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Chris Marker, Dialector, 1988 (reactivation 2014-15), AI program. Courtesy: Agnès de Cayeux, André Lozano, Annick Rivoire and CC by SA 2.0 Poptronics

According to Paul Lafonta, an electronics engineer and computer developer Marker befriended during the time he was making Dialector, Marker did the programming himself. Lafonta said he offered suggestions and advice on how Marker could handle issues like memory allocation, given the hardware limitations of the Apple IIe computer he was using at the time. But Marker wrote Dialector in Applesoft BASIC, a computer programming language that was pre-installed on the Apple II. That a new world demands a new language may be part of the spirit of any utopian project. And there is an interesting undercurrent of utopianism that weaves through Dialector, of which Marker himself may not have been aware. Applesoft BASIC is a variant of the computer language co-invented in 1963 by Dartmouth College mathematicians.

That a new world demands a new language may be part of the spirit of any utopian project.

John G. Kemeny and Thomas E. Kurtz: Beginners’ All-purpose Symbolic Instruction Code (BASIC). Kemeny wanted to create a language that was easier to learn and work with for those who were not mathematicians or computer scientists: namely, the students and faculty in the humanities department. He believed that to really understand what computers at the time were capable of, fresh ways of working and thinking about what was worth being computable were vital. His intuition was that only outsiders produce new ideas.

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Chris Marker, Dialector in conversation(s) with Agnès Varda, 2014, AI program. Courtesy: Agnès de Cayeux, André Lozano, Annick Rivoire and CC by SA 2.0 Poptronics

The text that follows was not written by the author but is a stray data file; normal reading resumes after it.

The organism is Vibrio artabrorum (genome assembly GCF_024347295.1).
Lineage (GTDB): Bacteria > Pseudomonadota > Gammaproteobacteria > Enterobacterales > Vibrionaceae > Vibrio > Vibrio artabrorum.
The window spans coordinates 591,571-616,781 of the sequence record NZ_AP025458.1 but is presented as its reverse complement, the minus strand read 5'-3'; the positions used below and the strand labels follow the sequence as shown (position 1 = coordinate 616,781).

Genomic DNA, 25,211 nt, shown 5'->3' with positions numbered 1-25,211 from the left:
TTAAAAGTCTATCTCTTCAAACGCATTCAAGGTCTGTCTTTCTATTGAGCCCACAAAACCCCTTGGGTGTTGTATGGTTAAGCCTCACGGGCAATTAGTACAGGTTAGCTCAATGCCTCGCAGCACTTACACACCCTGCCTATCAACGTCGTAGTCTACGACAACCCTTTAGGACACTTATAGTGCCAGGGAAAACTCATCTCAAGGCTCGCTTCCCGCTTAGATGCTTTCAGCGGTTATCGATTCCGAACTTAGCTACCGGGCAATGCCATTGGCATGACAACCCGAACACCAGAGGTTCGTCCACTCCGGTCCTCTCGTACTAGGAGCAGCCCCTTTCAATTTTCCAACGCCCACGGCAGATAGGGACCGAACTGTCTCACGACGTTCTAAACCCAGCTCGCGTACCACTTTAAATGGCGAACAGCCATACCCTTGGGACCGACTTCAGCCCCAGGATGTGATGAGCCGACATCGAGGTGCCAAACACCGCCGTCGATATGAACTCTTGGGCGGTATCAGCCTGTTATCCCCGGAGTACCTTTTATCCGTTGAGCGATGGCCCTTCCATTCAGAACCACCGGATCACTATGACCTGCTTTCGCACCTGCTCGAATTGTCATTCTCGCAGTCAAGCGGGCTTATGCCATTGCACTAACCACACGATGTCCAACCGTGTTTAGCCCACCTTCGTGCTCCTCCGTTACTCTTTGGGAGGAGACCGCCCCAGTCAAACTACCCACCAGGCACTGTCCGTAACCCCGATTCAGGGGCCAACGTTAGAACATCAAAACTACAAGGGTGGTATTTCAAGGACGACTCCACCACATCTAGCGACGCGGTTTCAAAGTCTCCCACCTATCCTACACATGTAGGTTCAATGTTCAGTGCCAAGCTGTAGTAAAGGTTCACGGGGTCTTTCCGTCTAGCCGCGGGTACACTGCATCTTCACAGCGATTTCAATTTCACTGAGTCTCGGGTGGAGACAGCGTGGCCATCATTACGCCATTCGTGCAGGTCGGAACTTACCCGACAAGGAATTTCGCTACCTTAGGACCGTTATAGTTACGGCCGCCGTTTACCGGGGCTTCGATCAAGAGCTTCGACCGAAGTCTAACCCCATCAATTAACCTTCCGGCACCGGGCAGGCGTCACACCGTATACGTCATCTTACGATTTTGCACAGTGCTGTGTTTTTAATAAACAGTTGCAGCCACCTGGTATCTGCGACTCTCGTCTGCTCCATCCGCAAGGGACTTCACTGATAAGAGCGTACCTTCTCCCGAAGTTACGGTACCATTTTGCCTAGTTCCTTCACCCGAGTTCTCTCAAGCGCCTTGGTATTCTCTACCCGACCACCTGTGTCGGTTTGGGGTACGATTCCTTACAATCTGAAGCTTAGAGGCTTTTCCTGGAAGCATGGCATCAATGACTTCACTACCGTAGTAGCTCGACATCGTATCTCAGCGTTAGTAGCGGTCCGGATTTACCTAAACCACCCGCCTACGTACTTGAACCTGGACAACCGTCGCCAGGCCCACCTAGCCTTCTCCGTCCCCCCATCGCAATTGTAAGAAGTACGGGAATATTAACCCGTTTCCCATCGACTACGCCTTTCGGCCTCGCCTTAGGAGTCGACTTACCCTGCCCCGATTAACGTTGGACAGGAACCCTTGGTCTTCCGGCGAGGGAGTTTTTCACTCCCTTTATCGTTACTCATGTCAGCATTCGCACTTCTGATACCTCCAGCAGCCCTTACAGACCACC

Kemeny has stated in interviews that, in part, he was inspired to make BASIC while attending a series of lectures given by John von Neumann at Princeton University in 1955. Best known as a mathematician and physicist, Von Neumann also made foundational contributions to what came to be known as cybernetics: the study of the communication and regulation of complex living and machine systems. In his 1955 lectures, Von Neumann detailed his thoughts on the brain as a kind of machine and, by implication, the concept of the possibility of a general purpose ‘thinking’ machine. What we today call artificial intelligence was seeded, in part, by those lectures. I imagine what most inspired Kemeny may have been the path-breaking spirit of Von Neumann’s ideas: the way he developed them across many disciplines of thinking. Could this be why Kemeny believed that it was vital for the nascent field of computer science to be enriched and challenged by different kinds of thinking, if it were to evolve? What would a poet, or an artist, want out of computation?